“You can’t have this and take more water out of the system. Vote no on Prop. 1!” says Collins.

Proposition 1 sets aside $2.7 billion for water storage projects. Right now, the most common way we store water is by building dams on rivers to make reservoirs. Those dams can harm wildlife, which is why some environmental groups also say to vote No on Proposition 1.

California hasn’t built a new dam in over 40 years, in part because of laws aimed at protecting wildlife. But, there has been a lot of talk about building more, especially among farmers who say they need more water for crops.

Fisherman Larry Collins sees a flaw in this plan: “There’s not enough water as it is to fill the reservoirs we have,” he says.

He’s right. That’s because of the drought. Right now our biggest reservoir, Lake Shasta, is only a quarter full. And others are in similar shape. So, Collins says, “The days of building new storage facilities or dams or that kind of thing are over.”

Jay Zeigler, from the Nature Conservancy, agrees.

“That’s the old way of doing business in California,” Ziegler says.

But Ziegler supports the bond, unlike the fisherman and other environmentalists.

“The cautionary note I would have is that whether your concerns are the adequacy of flows for fish, whether your concerns are there isn't enough here for the customers or there isn't enough here for agriculture – where do we start?” Ziegler asks. “If we don’t have this bond, not one of those issues, not one of California’s water challenges will get any better. If you don’t fund this, nothing gets better.”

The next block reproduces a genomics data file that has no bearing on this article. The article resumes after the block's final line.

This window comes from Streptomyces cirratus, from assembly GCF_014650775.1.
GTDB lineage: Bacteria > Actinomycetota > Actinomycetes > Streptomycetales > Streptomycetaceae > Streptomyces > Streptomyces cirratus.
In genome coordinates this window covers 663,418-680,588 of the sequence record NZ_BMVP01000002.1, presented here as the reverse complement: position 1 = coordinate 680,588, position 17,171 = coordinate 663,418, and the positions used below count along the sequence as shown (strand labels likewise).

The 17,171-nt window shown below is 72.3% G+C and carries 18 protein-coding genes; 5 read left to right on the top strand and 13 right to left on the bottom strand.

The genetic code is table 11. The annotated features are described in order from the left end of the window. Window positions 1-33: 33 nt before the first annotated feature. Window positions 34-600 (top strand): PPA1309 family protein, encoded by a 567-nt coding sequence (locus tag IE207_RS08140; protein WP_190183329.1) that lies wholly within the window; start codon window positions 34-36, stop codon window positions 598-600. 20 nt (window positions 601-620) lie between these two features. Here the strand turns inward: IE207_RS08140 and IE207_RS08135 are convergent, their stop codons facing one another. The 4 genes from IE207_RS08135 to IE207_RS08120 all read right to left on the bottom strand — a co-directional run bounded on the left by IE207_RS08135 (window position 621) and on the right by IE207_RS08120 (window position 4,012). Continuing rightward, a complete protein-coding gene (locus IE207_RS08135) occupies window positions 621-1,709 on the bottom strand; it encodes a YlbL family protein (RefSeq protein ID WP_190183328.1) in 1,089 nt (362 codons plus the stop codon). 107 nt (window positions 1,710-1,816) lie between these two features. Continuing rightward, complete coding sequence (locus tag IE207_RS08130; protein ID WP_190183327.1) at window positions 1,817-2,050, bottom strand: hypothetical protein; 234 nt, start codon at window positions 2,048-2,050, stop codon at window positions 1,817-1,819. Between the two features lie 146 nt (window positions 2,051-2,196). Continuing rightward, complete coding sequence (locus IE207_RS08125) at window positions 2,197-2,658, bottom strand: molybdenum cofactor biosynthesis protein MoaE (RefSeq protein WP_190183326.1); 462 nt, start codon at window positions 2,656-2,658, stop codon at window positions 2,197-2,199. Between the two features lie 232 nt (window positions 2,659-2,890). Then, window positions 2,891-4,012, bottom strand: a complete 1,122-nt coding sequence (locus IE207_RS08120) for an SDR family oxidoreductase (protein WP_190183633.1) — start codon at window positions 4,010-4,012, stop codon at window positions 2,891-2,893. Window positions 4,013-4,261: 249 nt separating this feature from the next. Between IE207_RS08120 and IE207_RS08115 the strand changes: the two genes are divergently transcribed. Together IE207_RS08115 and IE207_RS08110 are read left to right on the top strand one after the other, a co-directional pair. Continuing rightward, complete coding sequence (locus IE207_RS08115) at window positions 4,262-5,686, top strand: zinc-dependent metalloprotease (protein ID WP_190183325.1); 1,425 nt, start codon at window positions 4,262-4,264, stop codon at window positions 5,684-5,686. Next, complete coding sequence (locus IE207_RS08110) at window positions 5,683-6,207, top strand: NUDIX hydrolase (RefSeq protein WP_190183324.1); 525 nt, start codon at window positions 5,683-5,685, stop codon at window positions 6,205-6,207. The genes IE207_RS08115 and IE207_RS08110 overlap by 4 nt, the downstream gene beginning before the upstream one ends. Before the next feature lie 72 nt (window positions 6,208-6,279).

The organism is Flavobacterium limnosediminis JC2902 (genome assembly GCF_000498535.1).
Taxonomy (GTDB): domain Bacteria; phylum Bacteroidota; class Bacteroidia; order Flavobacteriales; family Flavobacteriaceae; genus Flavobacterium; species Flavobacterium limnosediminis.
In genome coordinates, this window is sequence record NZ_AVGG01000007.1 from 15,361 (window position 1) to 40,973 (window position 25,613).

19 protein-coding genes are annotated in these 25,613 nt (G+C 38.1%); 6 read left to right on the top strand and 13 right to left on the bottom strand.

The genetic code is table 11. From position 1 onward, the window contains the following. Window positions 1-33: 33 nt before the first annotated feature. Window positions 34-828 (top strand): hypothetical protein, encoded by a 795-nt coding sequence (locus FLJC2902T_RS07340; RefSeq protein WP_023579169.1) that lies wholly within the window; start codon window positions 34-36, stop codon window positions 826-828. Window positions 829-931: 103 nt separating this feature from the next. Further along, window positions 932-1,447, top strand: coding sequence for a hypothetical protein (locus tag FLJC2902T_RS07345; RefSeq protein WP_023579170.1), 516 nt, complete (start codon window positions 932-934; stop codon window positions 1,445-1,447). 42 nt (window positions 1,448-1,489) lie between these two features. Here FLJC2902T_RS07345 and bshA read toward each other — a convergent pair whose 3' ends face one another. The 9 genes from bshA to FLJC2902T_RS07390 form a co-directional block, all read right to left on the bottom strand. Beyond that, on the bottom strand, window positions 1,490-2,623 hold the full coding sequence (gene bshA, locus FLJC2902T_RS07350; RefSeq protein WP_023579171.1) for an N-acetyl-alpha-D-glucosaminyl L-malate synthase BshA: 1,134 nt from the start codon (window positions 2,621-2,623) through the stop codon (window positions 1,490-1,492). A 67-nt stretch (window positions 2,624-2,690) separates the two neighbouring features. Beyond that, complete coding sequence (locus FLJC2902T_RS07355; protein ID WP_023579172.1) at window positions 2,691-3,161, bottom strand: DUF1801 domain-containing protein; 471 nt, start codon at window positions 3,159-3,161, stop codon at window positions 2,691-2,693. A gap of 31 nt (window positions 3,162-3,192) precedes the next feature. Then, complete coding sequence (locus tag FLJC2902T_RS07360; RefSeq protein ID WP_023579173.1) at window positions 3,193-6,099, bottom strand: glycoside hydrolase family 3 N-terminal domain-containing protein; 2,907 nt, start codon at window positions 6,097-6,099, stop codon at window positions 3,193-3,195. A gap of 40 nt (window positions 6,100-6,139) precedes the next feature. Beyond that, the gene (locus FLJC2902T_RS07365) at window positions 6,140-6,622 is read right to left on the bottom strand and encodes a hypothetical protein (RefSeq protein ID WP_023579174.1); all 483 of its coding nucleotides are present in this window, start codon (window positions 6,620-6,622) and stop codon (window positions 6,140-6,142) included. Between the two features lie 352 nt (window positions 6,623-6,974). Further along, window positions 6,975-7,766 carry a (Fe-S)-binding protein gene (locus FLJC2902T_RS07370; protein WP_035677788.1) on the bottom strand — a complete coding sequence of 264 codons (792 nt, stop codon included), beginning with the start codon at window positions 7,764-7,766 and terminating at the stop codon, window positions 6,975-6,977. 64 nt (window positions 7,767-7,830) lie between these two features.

Zeigler thinks instead of building dams, California’s future water supply is underground, in what he refers to as “smaller storage projects aimed at holding water to recharge groundwater basins.”

Groundwater basins are basically underground lakes. They’re naturally occurring – and there are hundreds of them all over the state. We’ve actually been tapping into them twice as much as usual during this drought. And just like you can take water out of the ground, you can also put it back in.